Howard Shigeharu Mende always desired to understand and learn about the mechanical nature of the world around him. Supported by a bachelor’s degree in mechanical engineering from the University of Hawaii, he was approached with a job prospect by Rockwell International, for whom Mr. Mende began working in 1970 as a member of the technical staff. Remaining with Rockwell until 1977, he also earned a master’s degree in mechanical engineering during this time from the University of Southern California. From there, he began serving AiRsch Manufacturing Company as a development engineer for six years before returning to Rockwell as a member of the technical staff IV until 1986. Beginning in 1987, he has been serving Defense Contracts Management West in Santa Ana, California, as a mechanical engineer.
During his tenure in engineering, Mr. Mende has also lent his expertise to Pacific State University in Los Angeles as a lecturer between 1974 and 1975. A registered professional engineer in the State of California, he views the culmination of his life’s work as a career highlight, noting that perhaps he has still not reached the zenith of his career. He has been praised for the value-oriented manner by which he views engineering, which has been at the forefront of his academic training as well as his profession. Mr. Mende is also renowned for the manner by which he conducts evaluations, indicating that his technical pursuits were performed in a more effective and efficient way compared to most other methodologies. He also finds the concept of describing nature in mathematical manners to be most thrilling, as it gives mankind the opportunity to design components that will be beneficial to humanity.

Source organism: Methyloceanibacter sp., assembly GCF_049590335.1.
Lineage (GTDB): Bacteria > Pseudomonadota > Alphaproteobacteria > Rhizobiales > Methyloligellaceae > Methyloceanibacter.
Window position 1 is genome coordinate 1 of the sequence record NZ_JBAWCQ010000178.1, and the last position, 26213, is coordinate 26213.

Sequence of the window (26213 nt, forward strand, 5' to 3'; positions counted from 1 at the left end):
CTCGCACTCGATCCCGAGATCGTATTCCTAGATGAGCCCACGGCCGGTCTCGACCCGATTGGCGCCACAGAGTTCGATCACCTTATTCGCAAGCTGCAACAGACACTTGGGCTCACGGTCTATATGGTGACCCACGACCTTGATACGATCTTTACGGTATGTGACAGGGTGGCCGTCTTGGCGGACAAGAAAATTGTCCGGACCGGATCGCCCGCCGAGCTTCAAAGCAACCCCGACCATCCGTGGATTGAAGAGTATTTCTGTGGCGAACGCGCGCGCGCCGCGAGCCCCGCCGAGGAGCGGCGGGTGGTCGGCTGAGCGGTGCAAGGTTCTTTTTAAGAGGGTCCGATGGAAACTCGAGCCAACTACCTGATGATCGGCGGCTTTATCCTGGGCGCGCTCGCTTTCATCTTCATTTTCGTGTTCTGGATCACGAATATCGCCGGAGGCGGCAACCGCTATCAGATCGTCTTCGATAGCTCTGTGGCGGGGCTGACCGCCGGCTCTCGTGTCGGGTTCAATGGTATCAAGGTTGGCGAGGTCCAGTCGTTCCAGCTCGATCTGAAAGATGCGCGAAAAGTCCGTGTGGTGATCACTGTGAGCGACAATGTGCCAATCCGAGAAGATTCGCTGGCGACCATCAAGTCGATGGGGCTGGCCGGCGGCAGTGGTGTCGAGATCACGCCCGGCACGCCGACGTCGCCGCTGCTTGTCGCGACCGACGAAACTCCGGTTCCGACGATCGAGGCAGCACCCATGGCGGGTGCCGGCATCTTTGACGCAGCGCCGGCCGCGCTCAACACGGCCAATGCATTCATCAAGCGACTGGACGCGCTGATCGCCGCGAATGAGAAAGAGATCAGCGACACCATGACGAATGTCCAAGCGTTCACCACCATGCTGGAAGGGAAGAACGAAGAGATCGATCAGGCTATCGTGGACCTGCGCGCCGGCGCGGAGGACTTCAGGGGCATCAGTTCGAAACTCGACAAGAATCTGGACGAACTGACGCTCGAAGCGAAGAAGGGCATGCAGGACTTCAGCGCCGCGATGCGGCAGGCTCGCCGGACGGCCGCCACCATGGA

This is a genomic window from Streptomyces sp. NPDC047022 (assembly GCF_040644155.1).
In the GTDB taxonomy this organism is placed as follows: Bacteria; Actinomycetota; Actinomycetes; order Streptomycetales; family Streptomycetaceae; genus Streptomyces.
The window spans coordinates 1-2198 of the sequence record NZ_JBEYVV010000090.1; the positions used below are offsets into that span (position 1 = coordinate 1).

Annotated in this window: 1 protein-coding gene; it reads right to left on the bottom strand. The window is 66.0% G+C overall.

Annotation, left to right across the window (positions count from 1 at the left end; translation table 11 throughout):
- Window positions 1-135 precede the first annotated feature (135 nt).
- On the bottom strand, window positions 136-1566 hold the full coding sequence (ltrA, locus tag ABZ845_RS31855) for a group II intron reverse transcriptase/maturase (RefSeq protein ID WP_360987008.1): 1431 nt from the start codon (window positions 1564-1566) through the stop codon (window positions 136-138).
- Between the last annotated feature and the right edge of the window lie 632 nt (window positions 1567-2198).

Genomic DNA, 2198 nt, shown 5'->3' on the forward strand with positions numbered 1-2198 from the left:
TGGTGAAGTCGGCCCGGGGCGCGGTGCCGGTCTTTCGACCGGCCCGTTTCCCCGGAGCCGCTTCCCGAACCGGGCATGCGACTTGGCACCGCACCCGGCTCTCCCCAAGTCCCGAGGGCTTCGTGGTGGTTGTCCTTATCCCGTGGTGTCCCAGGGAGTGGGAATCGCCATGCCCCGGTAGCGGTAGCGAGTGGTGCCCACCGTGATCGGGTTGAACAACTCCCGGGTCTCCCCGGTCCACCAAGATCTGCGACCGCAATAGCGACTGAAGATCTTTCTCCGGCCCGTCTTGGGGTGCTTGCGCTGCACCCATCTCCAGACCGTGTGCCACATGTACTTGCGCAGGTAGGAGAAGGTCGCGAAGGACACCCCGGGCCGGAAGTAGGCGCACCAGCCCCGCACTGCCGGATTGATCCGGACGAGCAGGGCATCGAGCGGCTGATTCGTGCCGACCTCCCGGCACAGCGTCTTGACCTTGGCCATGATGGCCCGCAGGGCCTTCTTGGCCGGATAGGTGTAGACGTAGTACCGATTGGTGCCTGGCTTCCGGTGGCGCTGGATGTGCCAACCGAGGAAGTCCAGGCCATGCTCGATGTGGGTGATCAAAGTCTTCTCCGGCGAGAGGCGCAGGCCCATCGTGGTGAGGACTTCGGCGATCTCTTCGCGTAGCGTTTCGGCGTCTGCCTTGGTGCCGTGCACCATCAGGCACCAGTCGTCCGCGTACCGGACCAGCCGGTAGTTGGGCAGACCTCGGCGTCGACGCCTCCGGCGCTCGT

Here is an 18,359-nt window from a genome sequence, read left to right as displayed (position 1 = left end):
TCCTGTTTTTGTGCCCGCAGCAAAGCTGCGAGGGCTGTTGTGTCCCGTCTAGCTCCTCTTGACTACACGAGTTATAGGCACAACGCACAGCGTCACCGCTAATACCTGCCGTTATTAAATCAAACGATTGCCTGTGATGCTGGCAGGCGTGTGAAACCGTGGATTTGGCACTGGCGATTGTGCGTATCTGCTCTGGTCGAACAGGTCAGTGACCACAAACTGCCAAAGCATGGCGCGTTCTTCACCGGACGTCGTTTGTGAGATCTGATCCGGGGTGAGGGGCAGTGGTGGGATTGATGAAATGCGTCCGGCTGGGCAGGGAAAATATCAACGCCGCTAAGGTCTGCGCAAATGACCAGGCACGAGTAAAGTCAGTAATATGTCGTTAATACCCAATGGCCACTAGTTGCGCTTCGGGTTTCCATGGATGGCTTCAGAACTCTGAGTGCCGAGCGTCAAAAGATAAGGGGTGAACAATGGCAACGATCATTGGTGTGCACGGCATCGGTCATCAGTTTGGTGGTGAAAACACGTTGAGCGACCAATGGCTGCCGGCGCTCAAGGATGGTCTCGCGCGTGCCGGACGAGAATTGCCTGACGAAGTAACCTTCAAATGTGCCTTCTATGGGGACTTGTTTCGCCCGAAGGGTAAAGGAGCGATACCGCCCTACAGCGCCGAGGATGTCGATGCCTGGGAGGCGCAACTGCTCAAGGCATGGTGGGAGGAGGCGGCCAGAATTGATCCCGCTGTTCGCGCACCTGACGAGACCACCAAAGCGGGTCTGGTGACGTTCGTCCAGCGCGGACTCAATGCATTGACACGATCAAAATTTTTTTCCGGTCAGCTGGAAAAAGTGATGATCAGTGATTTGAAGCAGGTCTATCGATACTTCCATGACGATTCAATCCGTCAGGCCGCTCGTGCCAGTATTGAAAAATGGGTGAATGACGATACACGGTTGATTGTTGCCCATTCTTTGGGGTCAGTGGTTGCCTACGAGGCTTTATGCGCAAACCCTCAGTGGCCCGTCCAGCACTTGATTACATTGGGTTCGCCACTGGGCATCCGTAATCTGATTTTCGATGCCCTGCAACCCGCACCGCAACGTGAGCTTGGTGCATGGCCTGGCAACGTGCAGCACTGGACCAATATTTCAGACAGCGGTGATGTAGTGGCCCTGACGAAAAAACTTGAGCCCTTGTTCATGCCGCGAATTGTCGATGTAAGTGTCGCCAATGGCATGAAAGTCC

Mr. Mende has been mentored greatly by his father, who was a mechanic, as well as Dr. George Robert Talbert, who took Mr. Mende under his wing. Likewise, Mr. Mende attributes his success to the mentorship of his college professors, as well as various other prestigious professionals within his field with whom he has had the pleasure of working. He advises prospective engineers to view the engineering profession in a methodical, efficient manner and says that others should strive toward the bigger picture to ensure that they are making progress toward their goals.
Contact Mr. Mende: